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I am new to BSD

8bitGlitch

New Member


Messages: 4

#1
Folks,
I want to say hello, and this is my first time using and trying a BSD system. I have 2 years of experience supporting Red Hat/Centos; however, I was hearing great things about FreeBSD and the community, so I wanted to try it out.

I would be grateful for any: insight, tips, books or other sources to learn BSD.

Thank you
 

Maelstorm

Active Member

Thanks: 91
Messages: 244

#5
Ah, fresh meat.

Seriously though. The FreeBSD Handbook and the website are quite good. The documentation is good. FreeBSD is a unix operating system, so your experience in Linux will mostly transfer over. However, we do not use systemd which CentOS and RedHat use. We use the init system. Some of the command line tools are a little different, but there is always man to help you out. And don't forget to check out the /usr/ports tree for additional software. You can use the pkg command to install pre-compiled versions from the ports tree.
 

PacketMan

Aspiring Daemon

Thanks: 104
Messages: 767

#6
Welcome welcome, and get yourself a decent little box and just go nuts on it. Install stuff, try to figure out why its not working, maybe a mistake you made, and so on. Then when you are stuck use this forum to ask questions, but remember you have to help us help you.

ports-mgmt/portmaster is a tool to install ports (FreeBSD language for programs/applications). I did that for a year or so and things often went off the rails for me, because I didn't do something right. It was a great way to learn. Later when you want a more stable machine, and want to enjoy trying to get more ports up an running in a more stable manner, then consider switching to another ports mgmt tool ports-mgmt/synth. Might I also suggest farting around first with just console output, and then a wee bit later try deploying Xorg graphics and even some sort of desktop install. Desktops require a supported video card, and the other expected horsepower. I was like you a few years ago, actually worse since I was not even a Linux guy, and it wasn't long before I had my household completely free of MS Windows. My first home server box has served me incredibly well, rock solid well, and now I am in the process of trying to finish up the selection of components for my 'next generation' brand new server. My first one cost me $40 bucks, this one will be $800 or so. Gonna try and get some decent virtulization going later this year.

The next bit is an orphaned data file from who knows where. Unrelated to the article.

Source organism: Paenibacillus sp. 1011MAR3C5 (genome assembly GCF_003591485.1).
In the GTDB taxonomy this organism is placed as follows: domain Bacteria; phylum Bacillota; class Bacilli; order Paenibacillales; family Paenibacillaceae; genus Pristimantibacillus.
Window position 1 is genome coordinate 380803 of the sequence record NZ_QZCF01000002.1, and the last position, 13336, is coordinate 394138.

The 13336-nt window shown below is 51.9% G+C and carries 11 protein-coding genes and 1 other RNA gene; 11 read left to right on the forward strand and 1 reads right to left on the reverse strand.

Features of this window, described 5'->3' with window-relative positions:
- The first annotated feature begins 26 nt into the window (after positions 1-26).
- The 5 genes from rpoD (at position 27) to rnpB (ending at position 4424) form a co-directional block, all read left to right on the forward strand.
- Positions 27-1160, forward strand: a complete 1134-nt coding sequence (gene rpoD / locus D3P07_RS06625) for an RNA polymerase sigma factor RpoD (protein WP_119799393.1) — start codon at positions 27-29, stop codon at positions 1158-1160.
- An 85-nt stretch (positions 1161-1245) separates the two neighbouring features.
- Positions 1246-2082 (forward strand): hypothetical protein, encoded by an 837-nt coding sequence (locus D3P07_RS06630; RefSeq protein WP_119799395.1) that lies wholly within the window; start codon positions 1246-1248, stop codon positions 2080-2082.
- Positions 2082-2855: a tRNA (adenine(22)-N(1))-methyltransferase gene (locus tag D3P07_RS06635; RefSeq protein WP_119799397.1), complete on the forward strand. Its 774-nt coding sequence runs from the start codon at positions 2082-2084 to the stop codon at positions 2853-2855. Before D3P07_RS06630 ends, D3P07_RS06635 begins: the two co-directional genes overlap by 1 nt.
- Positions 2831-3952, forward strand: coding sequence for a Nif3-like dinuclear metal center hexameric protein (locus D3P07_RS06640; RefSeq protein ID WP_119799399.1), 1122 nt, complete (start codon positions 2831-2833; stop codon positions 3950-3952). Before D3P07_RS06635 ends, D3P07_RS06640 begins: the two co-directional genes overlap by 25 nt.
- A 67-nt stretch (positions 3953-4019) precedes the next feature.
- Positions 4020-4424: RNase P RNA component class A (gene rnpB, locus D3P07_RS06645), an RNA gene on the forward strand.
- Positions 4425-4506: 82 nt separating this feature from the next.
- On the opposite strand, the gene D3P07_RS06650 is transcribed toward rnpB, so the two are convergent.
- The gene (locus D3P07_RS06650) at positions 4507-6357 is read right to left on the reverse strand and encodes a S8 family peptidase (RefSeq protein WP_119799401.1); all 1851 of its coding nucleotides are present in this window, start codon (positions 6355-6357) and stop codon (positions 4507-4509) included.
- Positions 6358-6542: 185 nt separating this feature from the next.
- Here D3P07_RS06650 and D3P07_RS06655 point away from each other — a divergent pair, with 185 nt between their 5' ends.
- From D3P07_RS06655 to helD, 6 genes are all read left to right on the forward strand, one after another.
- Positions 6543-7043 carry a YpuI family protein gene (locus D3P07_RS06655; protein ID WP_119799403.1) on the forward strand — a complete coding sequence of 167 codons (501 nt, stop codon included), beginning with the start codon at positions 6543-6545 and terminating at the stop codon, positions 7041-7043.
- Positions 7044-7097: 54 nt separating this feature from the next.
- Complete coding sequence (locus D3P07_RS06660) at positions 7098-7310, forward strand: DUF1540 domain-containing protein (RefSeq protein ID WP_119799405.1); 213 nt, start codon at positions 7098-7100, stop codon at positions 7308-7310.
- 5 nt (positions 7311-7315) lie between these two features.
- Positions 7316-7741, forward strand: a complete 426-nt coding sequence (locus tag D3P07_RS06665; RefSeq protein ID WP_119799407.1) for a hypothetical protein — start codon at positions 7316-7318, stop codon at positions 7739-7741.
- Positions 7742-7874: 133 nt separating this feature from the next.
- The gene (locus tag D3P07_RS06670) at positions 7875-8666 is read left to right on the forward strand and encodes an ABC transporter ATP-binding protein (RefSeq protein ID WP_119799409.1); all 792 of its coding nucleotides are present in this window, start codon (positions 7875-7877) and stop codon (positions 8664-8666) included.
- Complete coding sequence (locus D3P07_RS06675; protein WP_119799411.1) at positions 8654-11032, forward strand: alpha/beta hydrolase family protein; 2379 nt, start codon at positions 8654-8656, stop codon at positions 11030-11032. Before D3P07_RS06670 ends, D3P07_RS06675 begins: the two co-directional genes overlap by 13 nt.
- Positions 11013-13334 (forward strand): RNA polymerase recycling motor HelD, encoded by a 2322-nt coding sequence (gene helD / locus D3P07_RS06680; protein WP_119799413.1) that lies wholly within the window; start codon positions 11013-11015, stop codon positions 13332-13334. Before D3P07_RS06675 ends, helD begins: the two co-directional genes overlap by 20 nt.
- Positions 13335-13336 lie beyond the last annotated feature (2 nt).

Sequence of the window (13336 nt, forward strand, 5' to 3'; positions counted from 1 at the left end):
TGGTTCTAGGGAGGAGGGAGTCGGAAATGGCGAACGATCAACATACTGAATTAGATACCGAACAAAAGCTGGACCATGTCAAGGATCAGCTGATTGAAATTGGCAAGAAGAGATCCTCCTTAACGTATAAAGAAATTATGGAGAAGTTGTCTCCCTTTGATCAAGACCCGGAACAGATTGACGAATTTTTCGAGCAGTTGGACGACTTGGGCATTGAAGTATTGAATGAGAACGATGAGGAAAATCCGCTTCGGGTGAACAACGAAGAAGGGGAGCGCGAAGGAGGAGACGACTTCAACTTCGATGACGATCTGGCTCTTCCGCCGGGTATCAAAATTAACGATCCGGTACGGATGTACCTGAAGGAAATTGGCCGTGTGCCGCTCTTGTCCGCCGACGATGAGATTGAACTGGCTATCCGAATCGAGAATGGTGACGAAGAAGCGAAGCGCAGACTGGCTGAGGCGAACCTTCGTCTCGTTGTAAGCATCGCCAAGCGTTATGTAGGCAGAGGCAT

And oh, make lots of notes:
/home/FreeBSD_notes/

:D
 

8bitGlitch

New Member


Messages: 4

#8
Thank you for a warm welcome...


I am not sure what the boot splash screen is trying to inform me of.

What is the difference between the following at the splash boot screen specifically option 1 and 2:
1. Boot multi user
2. Boot single user
3. Escape to loader prompt
4. Reboot
 

SirDice

Administrator
Staff member
Administrator
Moderator

Thanks: 5,476
Messages: 25,636

#9
Option 1 is the default, it's how it normally boots. Which means everything is started, daemons, network, filesystems, etc. Single user mode only starts the kernel and has the root filesystem mounted read-only. Nothing else is started or enabled.
 

8bitGlitch

New Member


Messages: 4

#10
Option 1 is the default, it's how it normally boots. Which means everything is started, daemons, network, filesystems, etc. Single user mode only starts the kernel and has the root filesystem mounted read-only. Nothing else is started or enabled.
I was just playing around with the two different options - and wanted to see - if I logged in as option 2 would I be able to see user directories and files; however, I was not able to see files and directories in user's home directory. Why is that? I am just 'kicking the tires' sort of speak right now trying to get oriented with the system.

Thank you
 

SirDice

Administrator
Staff member
Administrator
Moderator

Thanks: 5,476
Messages: 25,636

#11
if I logged in as option 2 would I be able to see user directories and files; however, I was not able to see files and directories in user's home directory. Why is that?
In single user mode only the root filesystem is mounted. If your home directories are on a separate filesystem it won't be mounted and the files contained within that filesystem aren't available.